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Hunters Octopus Zanzibar

The white beaches of the east coast of Zanzibar attract many tourists. But every day in the afternoon, when the tide begins and tourists returned to the hotel, on the shore, there is a small army of local residents, armed with pikes and sticks. They wander along the shore in search of local delicacies -. Octopus In one tide a skilled hunter can catch more than a dozen octopuses that live on the beach bordering the labyrinth of stones, corals, and algae.

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Their production is highly regarded local hotels, and also serves as a valuable source of protein food for the locals.

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The tidal lowlands east coast of the island, protected by coral reefs, are a source of food for the local population – here fish, crabs, shrimp, and octopus.

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Tanzania is the largest supplier of octopus in the western Indian Ocean.

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35-year-old Abdullah Ali from the village Dove preparing to sail on his wooden boat. Before catching octopus done by women, but now it is increasingly taken over by men.

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“Octopus has helped me to succeed in life,” – says Ali, who gets a little less than $ 2.5 per kilogram of octopus.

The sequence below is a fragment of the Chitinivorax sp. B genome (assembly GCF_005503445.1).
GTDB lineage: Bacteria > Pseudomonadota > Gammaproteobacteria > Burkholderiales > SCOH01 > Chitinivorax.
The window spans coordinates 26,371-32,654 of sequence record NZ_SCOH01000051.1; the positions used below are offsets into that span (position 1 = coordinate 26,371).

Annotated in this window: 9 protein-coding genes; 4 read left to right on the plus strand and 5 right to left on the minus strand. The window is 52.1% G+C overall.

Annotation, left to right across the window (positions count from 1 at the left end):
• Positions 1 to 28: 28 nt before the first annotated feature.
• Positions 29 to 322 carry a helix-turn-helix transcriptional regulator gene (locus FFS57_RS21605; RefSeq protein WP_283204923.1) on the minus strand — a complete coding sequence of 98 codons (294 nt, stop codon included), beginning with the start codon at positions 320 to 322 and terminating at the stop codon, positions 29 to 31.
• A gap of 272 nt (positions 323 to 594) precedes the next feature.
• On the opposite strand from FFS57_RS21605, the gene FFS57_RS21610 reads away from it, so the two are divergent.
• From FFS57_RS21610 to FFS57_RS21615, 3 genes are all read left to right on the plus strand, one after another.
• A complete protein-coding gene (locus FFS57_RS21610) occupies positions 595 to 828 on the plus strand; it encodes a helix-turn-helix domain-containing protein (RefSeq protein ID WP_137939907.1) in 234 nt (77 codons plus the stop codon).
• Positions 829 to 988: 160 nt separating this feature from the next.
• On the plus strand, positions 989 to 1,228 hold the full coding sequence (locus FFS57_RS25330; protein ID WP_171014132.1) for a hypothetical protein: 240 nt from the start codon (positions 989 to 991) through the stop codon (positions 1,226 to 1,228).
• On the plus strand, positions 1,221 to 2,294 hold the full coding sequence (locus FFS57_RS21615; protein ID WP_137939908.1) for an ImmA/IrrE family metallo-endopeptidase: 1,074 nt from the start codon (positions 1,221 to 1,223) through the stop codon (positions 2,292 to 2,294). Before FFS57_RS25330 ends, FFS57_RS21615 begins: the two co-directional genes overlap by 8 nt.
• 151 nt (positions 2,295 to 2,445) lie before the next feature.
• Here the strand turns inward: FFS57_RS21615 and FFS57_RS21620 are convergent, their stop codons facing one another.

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According to the UN, octopus catch in Tanzania has increased from 482 tons in 1990 to 1,250 tons in 2012.

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Octopus cleverly hide among coral reef and coastal rocks, making them nearly invisible to the untrained eye. Black sea urchins, poisonous to humans, make hunting even more dangerous.

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Mariam, a hunter from the village on the octopus Bvedzhuu, immersed in cool water after a morning’s work.

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Mom Juma, an experienced hunter on octopus, each day passes it was chosen a place near the beach Paju.

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This single woman busy looking octopus evening the algal farm village Bvedzhuu. Local farmers rely on marine mining to tide the strip – it is a great help in their diet.

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Octopus on the grill – always on sale in the fish market at night Strong Town. Most of the octopus caught in Tanzania are exported to Europe, but on the island of Zanzibar tourist hotels and their restaurants are constantly buying octopus with locals.

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